Note: Published articles, links or extracts appearing here are believed by CNA to contain information of interest to CNA members. They do not necessarily represent views or opinions of the CNA Board or Membership.

Short Term Rentals Enforcement

Short Term Rentals Enforcement

The Short Term Rental Ordinance went into effect at midnight July 10, 2018.  Information on STRs, eligibility requirements and instructions on how to file a complaint may be found at http://charleston-sc.gov/shorttermrentals.

Three new STR enforcement personnel have been hired to investigate complaints and reports of non-compliance. The city is encouraging residents to help monitor compliance within their own neighborhoods. Complaints and reports of non-compliance should be addressed to the Office of Livability at 843.724.3779 or directly to STR personnel at shorttermrental@charleston-sc.gov. Noise complaints related to STRs should be directed to the police at 843.577.7434.

We Can Wade No More – A Message from Groundswell!

For the first time, citizens of Charleston heard their mayor put the flooding crisis at the very top of the city’s agenda in his State of the City speech on Tuesday, Jan. 23. Groundswell! was gratified to hear these words after Mayor Tecklenburg’s promise to do just that at our Jan. 11 general meeting. In his speech, which is available on UTube, (http://youtu.be/ofNjqlGZ-cE ), the mayor aptly noted: “For more than 300 years, the people of Charleston has lived with the the threat of hurricanes, high tides and flooding. But now, with rising seas, a history of ill-advised development in some areas, and three major flood events in three years, we simply must make flooding and drainage our top long-range priority.” The mayor went on to cite projects under way and planned, adding that a major challenge will be how to pay for the critical job of saving the city. Coming up with the dollars for vital protective infrastructure has been the focus of new conversations in our community in recent weeks. Some funds may come from tried and true government sources. But beyond that, we will need creative thinking, and some risk-taking, to complete the job. Time is clearly of the essence. Damaged homes need to be restored and future damage needs to be prevented. For the moment, we are pleased to have the mayor in our corner, but as we all know, we have barely begun.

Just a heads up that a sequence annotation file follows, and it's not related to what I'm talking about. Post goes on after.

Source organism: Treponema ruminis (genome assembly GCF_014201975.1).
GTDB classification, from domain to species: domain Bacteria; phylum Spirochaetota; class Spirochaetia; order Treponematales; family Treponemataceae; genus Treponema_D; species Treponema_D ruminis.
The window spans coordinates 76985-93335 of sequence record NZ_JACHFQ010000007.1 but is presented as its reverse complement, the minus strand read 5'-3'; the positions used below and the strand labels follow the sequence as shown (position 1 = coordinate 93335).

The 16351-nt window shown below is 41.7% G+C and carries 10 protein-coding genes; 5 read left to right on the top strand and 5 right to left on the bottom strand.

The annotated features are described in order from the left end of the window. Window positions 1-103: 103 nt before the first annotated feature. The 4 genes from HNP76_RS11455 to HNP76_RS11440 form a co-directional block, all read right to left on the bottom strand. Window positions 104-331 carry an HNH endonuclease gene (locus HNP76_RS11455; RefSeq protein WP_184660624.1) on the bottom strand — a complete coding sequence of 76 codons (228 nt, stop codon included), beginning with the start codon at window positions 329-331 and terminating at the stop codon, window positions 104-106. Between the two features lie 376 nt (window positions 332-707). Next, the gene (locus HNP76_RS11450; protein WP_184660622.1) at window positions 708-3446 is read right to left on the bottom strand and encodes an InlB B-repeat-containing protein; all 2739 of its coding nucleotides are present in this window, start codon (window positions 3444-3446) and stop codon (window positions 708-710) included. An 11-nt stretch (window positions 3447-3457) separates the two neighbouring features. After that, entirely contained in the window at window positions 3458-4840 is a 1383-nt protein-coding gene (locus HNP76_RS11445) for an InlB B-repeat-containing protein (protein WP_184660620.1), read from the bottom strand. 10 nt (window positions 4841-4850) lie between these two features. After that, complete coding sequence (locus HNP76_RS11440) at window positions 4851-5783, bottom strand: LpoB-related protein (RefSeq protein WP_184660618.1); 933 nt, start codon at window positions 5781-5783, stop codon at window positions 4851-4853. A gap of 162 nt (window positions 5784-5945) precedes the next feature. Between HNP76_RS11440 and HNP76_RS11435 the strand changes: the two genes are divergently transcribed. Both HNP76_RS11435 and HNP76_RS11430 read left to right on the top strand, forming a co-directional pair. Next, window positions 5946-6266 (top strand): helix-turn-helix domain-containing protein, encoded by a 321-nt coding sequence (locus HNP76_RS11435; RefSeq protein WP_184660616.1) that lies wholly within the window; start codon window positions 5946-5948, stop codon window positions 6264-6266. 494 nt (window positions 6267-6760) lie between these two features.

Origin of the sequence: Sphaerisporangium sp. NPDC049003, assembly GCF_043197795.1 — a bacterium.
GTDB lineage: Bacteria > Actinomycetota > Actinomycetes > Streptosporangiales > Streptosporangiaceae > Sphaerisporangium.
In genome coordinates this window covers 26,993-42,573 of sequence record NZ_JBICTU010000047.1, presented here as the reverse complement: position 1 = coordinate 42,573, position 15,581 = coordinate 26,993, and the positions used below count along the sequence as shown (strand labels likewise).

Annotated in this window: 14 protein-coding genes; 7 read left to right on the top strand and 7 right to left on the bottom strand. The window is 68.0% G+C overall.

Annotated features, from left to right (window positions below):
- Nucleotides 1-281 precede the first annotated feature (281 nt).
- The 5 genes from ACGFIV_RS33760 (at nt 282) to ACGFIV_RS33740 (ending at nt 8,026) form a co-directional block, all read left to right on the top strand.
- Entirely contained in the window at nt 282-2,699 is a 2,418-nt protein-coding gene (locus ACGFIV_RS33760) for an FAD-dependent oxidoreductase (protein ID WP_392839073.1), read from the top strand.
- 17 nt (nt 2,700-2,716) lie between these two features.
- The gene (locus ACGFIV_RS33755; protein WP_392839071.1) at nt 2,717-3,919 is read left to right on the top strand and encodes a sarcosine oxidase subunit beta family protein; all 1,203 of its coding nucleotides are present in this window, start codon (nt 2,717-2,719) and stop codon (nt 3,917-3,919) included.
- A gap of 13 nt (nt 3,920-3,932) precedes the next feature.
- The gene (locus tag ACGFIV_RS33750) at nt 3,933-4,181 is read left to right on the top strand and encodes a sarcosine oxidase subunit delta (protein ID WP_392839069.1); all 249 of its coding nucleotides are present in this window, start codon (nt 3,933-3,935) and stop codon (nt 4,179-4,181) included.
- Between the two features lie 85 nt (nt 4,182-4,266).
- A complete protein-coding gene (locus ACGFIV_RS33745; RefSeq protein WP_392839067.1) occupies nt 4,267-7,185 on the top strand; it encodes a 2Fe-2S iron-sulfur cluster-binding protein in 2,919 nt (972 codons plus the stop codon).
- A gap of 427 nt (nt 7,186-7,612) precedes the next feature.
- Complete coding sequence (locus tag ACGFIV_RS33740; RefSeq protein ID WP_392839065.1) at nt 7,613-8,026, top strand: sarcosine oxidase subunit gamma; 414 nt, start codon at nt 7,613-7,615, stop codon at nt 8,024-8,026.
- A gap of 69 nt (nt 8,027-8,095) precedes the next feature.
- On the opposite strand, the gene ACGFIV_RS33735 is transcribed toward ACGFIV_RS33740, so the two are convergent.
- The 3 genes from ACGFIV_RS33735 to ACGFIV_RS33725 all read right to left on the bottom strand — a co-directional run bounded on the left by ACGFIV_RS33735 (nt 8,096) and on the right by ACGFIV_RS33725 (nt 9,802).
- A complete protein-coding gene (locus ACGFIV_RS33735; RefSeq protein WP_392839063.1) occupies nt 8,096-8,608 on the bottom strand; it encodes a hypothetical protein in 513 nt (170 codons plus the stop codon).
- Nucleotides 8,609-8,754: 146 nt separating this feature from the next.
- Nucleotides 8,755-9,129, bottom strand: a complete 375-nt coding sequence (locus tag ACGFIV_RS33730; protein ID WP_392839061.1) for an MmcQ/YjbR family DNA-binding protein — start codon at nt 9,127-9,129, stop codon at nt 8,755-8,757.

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Mayor Tecklenburg’s Coronavirus Press Conference Remarks on March 24

Today, at a 2:30 p.m. press conference, Charleston Mayor John Tecklenburg gave the following remarks regarding the city’s continued efforts to mitigate the impacts of COVID-19:

Good afternoon.

For the past several weeks, governments and residents across our state have been working to slow the onset of the coronavirus pandemic here in South Carolina.

Schools and city public buildings have been closed. Bars and restaurants have stopped serving onsite. Large gatherings have been banned, and citizens have been urged to stay home, stay distanced and stay smart.

But with yesterday's announcement that the Covid-19 pandemic has officially reached the acceleration phase in our our state, we must now take even more dramatic action, while there's still time to save thousands of lives right here in Charleston by flattening the curve.

That's why, in light of the large gatherings we've seen in public spaces both here and around the country, I've today ordered the temporary closure of all city parks and playgrounds.

And it's why I will tonight introduce a citywide stay at home ordinance for emergency action by our City Council.

Put simply, this ordinance would require the closure of non-essential businesses here in the city of Charleston, and direct our citizens to stay at home, except for necessary trips to the grocery store, the pharmacy, or for other essential services and activities. This action would last for a period of 14 days, and would be taken under the city's broad emergency authority to protect public health and safety during times of emergency.

But before we take that step, I believe we owe our citizens and business owners a clear explanation of the facts that make this emergency action necessary.